View of “Cerith Wyn Evans,” 2011, Bergen Kunsthall, Norway. From left: S=U=P=E=R=S=T=R= U=C=T=U=R=E (“Trace me back to some loud, shallow, chill, underlying motive’s overspill . . .”), 2010; Untitled (Flute Piece Incarnation Bergen Kunsthall), 2011. Photo: Thor Brødreskift.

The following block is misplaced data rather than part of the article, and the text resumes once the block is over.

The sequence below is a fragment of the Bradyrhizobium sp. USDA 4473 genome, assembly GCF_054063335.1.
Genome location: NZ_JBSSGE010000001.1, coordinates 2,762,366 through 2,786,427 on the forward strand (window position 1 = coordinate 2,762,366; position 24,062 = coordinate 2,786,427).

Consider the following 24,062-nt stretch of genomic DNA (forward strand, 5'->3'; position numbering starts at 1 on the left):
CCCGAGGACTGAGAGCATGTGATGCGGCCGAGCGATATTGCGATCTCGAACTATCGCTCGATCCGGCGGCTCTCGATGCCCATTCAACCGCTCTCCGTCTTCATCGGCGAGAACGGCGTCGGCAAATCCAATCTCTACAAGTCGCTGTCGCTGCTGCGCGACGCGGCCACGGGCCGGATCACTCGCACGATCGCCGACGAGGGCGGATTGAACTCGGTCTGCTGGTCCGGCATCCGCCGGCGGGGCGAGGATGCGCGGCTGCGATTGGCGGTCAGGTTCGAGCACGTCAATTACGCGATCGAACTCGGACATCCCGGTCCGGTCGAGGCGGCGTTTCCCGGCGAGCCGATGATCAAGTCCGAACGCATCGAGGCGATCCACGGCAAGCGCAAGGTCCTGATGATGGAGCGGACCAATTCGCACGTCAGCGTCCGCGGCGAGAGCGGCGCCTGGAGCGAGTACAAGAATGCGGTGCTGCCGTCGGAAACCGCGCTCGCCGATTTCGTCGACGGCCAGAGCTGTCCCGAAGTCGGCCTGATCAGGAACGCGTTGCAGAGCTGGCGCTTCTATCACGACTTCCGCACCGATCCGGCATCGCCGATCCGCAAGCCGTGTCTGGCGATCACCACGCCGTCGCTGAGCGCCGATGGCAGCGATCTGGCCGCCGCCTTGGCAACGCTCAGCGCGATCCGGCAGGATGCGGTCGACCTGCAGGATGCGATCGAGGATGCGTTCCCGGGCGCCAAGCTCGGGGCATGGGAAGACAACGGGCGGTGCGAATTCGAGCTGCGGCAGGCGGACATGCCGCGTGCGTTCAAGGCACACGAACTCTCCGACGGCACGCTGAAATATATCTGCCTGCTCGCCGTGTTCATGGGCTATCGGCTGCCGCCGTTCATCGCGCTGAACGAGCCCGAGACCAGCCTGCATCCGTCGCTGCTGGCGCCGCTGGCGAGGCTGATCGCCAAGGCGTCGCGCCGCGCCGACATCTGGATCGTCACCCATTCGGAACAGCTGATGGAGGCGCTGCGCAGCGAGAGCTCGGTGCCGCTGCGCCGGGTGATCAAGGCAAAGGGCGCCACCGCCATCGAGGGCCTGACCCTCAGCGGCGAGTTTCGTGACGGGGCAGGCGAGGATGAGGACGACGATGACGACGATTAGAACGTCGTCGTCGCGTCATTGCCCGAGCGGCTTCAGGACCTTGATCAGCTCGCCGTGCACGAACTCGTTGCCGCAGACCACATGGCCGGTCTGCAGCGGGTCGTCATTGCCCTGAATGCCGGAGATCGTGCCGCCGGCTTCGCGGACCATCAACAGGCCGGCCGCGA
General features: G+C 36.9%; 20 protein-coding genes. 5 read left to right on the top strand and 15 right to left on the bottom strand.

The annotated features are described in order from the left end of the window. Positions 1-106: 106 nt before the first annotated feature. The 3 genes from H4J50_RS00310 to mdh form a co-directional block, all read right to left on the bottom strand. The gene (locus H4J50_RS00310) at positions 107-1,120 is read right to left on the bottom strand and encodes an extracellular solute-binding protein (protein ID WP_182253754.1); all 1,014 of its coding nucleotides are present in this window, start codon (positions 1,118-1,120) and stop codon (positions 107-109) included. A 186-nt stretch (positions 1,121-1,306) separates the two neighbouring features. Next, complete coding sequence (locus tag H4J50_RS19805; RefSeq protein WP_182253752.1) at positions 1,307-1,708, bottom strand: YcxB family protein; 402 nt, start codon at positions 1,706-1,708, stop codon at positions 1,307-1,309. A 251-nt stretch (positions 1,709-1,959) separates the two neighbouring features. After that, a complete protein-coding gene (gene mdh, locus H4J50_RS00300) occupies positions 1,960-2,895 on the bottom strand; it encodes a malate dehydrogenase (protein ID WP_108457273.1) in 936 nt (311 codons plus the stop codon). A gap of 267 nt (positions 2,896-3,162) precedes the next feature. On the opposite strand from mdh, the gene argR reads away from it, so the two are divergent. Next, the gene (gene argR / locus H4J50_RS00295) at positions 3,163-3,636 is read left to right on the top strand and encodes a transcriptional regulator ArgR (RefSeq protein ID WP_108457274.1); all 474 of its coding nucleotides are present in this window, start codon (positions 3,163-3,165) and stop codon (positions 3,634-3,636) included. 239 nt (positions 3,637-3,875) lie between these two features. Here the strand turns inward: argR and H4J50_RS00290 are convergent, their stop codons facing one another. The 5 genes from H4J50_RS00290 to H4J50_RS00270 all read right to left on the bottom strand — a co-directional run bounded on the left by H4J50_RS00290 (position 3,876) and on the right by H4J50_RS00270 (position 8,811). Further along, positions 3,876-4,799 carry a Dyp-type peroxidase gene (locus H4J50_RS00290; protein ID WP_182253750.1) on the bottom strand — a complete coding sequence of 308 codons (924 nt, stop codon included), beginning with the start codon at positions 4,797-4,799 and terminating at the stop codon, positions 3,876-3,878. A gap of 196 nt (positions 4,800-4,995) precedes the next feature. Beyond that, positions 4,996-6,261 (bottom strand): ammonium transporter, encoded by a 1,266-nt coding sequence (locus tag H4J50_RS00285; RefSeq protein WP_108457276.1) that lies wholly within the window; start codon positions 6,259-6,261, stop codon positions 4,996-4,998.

IN ORDER TO ACCOMMODATE the seven light columns of Cerith Wyn Evans’s S=U=P=E=R=S=T=R=U=C=T=U=R=E (“Trace me back to some loud, shallow, chill, underlying motive’s overspill . . .”), 2010, Norway’s Bergen Kunsthall had to make special arrangements with its power company. The amount of electricity needed to run these stacks of tube-formed glass lightbulbs containing old-fashioned filament technology (the work requires a staggering 123,050 watts at full capacity) meant that the institution had to drill through two concrete floors to make way for new high-capacity cables, as if preparing for some kind of industrial production. The expense involved was at a level one would normally associate with investment rather than with exhibition. But S=U=P=E=R=S=T=R=U=C=T=U=R=E is anything but economically productive in conventional terms. A miniature Las Vegas hidden inside the austere walls

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